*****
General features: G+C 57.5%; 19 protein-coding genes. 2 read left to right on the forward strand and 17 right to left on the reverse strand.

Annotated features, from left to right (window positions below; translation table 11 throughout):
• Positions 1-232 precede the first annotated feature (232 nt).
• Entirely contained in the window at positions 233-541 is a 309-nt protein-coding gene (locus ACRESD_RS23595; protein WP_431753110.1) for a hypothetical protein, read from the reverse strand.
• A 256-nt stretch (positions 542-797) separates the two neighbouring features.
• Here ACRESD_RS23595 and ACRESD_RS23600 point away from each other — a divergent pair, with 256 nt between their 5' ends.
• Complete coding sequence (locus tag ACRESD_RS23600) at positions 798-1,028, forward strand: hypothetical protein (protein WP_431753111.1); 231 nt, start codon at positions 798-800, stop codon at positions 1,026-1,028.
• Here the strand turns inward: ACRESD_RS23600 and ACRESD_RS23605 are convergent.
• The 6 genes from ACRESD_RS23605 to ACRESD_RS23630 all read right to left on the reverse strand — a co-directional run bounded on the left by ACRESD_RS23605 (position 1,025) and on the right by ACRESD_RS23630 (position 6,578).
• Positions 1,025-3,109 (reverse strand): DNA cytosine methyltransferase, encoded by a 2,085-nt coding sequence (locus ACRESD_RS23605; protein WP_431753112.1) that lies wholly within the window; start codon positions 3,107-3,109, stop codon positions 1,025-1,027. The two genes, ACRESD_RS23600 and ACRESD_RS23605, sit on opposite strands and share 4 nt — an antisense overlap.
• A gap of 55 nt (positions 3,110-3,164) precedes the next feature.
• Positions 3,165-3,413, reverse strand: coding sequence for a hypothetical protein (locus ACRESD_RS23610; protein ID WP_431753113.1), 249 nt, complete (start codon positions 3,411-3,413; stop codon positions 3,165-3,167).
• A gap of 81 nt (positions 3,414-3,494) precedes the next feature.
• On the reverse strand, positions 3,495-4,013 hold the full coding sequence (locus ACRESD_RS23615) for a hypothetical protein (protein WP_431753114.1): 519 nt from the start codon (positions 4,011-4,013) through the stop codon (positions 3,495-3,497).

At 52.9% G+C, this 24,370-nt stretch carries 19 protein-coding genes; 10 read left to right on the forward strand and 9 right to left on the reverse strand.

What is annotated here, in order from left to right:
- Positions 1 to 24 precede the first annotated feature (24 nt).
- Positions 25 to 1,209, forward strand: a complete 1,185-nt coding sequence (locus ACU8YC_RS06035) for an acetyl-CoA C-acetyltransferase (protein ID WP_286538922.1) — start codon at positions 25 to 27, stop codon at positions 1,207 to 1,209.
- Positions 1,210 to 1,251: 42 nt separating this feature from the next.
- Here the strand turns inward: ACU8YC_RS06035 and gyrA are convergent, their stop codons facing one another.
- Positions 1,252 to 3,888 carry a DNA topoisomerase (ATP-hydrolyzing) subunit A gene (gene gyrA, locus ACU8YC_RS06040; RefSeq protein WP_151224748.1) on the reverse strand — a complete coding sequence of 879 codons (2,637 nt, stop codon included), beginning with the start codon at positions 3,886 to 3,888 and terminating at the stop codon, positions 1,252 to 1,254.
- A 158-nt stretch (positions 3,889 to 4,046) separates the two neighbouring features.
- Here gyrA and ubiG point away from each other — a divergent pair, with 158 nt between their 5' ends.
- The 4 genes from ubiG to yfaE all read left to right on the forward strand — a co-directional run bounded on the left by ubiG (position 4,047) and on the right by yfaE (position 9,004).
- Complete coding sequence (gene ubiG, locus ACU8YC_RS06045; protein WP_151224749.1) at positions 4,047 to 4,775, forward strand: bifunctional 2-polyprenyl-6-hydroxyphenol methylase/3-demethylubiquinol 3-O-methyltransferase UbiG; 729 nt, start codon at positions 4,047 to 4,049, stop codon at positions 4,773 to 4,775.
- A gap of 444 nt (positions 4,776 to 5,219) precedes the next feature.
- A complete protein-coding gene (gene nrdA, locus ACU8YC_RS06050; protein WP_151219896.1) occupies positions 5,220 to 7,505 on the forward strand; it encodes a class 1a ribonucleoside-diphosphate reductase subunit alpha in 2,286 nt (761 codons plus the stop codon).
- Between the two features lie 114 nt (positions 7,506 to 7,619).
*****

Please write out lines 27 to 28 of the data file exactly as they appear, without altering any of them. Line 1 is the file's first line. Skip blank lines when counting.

- A complete protein-coding gene (gene nrdA, locus ACU8YC_RS06050; protein WP_151219896.1) occupies positions 5,220 to 7,505 on the forward strand; it encodes a class 1a ribonucleoside-diphosphate reductase subunit alpha in 2,286 nt (761 codons plus the stop codon).
- Between the two features lie 114 nt (positions 7,506 to 7,619).